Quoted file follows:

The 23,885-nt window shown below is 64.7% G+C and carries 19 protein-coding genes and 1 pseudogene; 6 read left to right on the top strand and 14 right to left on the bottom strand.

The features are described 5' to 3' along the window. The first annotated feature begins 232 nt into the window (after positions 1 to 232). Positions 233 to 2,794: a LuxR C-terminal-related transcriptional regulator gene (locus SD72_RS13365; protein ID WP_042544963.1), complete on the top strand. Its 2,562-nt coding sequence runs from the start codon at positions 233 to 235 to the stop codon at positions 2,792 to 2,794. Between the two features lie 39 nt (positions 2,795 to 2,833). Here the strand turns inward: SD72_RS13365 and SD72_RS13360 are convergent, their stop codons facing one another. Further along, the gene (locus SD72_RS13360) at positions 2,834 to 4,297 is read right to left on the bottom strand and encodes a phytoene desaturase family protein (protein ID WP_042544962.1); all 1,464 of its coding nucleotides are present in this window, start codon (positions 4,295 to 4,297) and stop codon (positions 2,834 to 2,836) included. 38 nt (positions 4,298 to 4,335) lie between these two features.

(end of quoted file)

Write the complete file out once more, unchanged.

The 23,885-nt window shown below is 64.7% G+C and carries 19 protein-coding genes and 1 pseudogene; 6 read left to right on the top strand and 14 right to left on the bottom strand.

The features are described 5' to 3' along the window. The first annotated feature begins 232 nt into the window (after positions 1 to 232). Positions 233 to 2,794: a LuxR C-terminal-related transcriptional regulator gene (locus SD72_RS13365; protein ID WP_042544963.1), complete on the top strand. Its 2,562-nt coding sequence runs from the start codon at positions 233 to 235 to the stop codon at positions 2,792 to 2,794. Between the two features lie 39 nt (positions 2,795 to 2,833). Here the strand turns inward: SD72_RS13365 and SD72_RS13360 are convergent, their stop codons facing one another. Further along, the gene (locus SD72_RS13360) at positions 2,834 to 4,297 is read right to left on the bottom strand and encodes a phytoene desaturase family protein (protein ID WP_042544962.1); all 1,464 of its coding nucleotides are present in this window, start codon (positions 4,295 to 4,297) and stop codon (positions 2,834 to 2,836) included. 38 nt (positions 4,298 to 4,335) lie between these two features.